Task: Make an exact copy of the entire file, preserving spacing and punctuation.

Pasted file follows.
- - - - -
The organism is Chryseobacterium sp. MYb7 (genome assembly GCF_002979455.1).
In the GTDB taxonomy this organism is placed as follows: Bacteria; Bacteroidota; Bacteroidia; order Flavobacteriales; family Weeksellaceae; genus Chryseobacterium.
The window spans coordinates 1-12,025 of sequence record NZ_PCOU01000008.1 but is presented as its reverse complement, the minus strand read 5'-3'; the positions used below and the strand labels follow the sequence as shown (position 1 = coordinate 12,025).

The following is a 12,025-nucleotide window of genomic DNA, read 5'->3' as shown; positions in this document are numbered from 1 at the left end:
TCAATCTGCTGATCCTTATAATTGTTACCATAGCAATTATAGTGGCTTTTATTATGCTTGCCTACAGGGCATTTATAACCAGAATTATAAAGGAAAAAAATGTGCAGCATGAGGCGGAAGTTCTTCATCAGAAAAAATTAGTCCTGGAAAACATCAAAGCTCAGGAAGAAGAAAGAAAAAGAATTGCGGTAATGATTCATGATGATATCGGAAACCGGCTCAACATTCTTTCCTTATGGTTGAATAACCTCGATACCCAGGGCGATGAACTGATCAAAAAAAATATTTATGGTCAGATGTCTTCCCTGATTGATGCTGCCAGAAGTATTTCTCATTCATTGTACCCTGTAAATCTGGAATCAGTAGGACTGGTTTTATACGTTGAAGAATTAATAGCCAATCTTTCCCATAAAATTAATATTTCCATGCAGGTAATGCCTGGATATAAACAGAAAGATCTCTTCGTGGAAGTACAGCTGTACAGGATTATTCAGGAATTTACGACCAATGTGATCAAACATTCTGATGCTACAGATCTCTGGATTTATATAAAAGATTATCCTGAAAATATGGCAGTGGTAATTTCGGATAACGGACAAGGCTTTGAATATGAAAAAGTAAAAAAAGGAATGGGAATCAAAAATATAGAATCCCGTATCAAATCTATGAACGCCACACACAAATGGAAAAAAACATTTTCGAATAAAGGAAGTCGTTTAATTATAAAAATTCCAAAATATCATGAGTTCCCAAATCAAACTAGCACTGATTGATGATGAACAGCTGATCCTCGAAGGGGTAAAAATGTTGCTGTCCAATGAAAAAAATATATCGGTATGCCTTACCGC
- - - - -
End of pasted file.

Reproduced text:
The organism is Chryseobacterium sp. MYb7 (genome assembly GCF_002979455.1).
In the GTDB taxonomy this organism is placed as follows: Bacteria; Bacteroidota; Bacteroidia; order Flavobacteriales; family Weeksellaceae; genus Chryseobacterium.
The window spans coordinates 1-12,025 of sequence record NZ_PCOU01000008.1 but is presented as its reverse complement, the minus strand read 5'-3'; the positions used below and the strand labels follow the sequence as shown (position 1 = coordinate 12,025).

The following is a 12,025-nucleotide window of genomic DNA, read 5'->3' as shown; positions in this document are numbered from 1 at the left end:
TCAATCTGCTGATCCTTATAATTGTTACCATAGCAATTATAGTGGCTTTTATTATGCTTGCCTACAGGGCATTTATAACCAGAATTATAAAGGAAAAAAATGTGCAGCATGAGGCGGAAGTTCTTCATCAGAAAAAATTAGTCCTGGAAAACATCAAAGCTCAGGAAGAAGAAAGAAAAAGAATTGCGGTAATGATTCATGATGATATCGGAAACCGGCTCAACATTCTTTCCTTATGGTTGAATAACCTCGATACCCAGGGCGATGAACTGATCAAAAAAAATATTTATGGTCAGATGTCTTCCCTGATTGATGCTGCCAGAAGTATTTCTCATTCATTGTACCCTGTAAATCTGGAATCAGTAGGACTGGTTTTATACGTTGAAGAATTAATAGCCAATCTTTCCCATAAAATTAATATTTCCATGCAGGTAATGCCTGGATATAAACAGAAAGATCTCTTCGTGGAAGTACAGCTGTACAGGATTATTCAGGAATTTACGACCAATGTGATCAAACATTCTGATGCTACAGATCTCTGGATTTATATAAAAGATTATCCTGAAAATATGGCAGTGGTAATTTCGGATAACGGACAAGGCTTTGAATATGAAAAAGTAAAAAAAGGAATGGGAATCAAAAATATAGAATCCCGTATCAAATCTATGAACGCCACACACAAATGGAAAAAAACATTTTCGAATAAAGGAAGTCGTTTAATTATAAAAATTCCAAAATATCATGAGTTCCCAAATCAAACTAGCACTGATTGATGATGAACAGCTGATCCTCGAAGGGGTAAAAATGTTGCTGTCCAATGAAAAAAATATATCGGTATGCCTTACCGC